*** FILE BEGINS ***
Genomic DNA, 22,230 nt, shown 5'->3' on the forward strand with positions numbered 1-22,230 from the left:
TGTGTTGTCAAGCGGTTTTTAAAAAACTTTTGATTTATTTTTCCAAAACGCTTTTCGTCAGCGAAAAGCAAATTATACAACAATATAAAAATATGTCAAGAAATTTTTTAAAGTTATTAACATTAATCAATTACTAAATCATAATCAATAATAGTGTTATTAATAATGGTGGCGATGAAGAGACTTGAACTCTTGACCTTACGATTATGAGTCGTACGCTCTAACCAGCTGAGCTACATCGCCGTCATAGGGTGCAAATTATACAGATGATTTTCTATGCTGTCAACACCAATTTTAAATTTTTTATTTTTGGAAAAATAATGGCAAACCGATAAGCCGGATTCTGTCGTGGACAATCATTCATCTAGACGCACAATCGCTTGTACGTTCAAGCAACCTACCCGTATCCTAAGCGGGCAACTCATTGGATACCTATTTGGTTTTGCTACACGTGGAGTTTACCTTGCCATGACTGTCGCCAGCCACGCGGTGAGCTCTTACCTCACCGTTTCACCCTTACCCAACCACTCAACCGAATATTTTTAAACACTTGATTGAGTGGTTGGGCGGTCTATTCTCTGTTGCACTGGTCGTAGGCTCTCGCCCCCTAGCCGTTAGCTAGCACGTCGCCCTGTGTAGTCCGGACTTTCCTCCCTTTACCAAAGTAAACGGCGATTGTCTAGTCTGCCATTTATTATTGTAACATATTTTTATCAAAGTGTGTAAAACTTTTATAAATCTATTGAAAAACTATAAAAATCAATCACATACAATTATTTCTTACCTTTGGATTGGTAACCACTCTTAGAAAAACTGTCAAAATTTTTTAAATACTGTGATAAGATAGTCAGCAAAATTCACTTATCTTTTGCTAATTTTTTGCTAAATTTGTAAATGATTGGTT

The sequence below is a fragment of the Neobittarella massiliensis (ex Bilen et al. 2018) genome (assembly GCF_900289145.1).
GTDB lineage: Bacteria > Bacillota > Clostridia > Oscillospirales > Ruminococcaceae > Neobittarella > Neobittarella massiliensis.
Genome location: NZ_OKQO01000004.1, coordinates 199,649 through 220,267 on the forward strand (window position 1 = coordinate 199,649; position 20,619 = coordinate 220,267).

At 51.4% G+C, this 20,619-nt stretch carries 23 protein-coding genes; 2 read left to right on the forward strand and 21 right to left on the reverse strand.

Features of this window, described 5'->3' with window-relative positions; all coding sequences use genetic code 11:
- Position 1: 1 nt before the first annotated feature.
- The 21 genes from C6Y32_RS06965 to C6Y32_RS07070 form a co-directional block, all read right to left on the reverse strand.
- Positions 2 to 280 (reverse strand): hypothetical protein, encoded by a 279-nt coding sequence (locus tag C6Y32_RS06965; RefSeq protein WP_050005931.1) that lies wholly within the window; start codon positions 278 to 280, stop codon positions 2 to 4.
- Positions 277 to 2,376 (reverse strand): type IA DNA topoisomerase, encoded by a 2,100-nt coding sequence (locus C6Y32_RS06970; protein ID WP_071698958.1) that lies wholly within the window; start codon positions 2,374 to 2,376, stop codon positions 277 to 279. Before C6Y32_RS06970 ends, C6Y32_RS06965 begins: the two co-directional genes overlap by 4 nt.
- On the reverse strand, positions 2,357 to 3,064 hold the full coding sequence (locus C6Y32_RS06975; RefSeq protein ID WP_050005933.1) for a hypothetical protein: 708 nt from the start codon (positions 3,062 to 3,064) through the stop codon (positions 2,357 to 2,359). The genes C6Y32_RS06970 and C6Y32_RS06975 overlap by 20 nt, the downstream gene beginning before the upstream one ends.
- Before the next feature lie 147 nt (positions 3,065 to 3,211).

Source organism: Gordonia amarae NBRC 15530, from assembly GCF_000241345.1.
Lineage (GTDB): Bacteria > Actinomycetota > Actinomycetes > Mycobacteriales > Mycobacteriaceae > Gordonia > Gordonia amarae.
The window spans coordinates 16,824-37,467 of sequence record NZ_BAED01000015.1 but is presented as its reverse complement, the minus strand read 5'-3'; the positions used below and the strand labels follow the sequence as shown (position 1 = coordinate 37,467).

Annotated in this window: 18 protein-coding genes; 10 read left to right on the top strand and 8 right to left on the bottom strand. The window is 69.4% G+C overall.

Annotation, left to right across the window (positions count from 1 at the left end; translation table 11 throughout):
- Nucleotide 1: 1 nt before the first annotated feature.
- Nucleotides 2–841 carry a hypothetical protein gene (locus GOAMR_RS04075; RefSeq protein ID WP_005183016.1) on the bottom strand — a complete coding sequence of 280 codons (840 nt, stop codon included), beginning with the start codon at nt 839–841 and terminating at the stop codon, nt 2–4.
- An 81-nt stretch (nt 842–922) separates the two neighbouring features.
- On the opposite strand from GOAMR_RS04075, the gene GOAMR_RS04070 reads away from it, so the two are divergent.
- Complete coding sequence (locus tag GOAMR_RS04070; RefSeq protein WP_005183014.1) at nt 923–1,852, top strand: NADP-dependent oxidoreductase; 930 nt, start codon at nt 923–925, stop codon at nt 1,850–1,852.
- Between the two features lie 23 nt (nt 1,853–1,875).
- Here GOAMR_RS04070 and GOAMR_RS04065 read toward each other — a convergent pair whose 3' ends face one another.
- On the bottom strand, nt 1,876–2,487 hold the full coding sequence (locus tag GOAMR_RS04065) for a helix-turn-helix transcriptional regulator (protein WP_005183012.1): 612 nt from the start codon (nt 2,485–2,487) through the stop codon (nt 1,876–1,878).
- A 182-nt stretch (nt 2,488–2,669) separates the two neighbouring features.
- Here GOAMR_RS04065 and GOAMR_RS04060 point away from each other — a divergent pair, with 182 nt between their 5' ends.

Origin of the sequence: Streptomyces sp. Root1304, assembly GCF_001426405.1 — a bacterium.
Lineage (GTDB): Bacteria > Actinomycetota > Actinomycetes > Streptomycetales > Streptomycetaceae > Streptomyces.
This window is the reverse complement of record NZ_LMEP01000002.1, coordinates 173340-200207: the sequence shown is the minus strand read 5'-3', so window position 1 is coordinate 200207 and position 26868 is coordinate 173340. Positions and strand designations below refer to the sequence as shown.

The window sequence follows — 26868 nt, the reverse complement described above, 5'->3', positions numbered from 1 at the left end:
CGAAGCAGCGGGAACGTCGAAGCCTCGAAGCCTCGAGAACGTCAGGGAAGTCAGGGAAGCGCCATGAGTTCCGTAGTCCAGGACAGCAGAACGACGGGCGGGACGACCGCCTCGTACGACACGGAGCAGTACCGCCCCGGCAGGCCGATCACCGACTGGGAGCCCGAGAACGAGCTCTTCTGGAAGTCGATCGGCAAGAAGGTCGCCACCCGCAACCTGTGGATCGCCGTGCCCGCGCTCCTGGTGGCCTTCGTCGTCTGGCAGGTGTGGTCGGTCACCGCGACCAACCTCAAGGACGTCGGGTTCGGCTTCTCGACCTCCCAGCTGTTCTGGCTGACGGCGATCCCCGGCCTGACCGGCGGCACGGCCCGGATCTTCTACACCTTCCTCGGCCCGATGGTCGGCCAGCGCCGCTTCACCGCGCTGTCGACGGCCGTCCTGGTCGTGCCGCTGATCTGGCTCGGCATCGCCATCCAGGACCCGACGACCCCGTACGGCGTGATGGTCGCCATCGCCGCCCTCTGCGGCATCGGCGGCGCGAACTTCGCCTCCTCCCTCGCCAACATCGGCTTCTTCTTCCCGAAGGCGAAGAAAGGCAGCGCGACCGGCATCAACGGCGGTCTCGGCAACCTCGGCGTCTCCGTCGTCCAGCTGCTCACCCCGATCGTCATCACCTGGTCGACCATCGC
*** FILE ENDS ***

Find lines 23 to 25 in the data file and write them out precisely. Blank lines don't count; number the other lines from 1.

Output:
- Complete coding sequence (locus tag GOAMR_RS04070; RefSeq protein WP_005183014.1) at nt 923–1,852, top strand: NADP-dependent oxidoreductase; 930 nt, start codon at nt 923–925, stop codon at nt 1,850–1,852.
- Between the two features lie 23 nt (nt 1,853–1,875).
- Here GOAMR_RS04070 and GOAMR_RS04065 read toward each other — a convergent pair whose 3' ends face one another.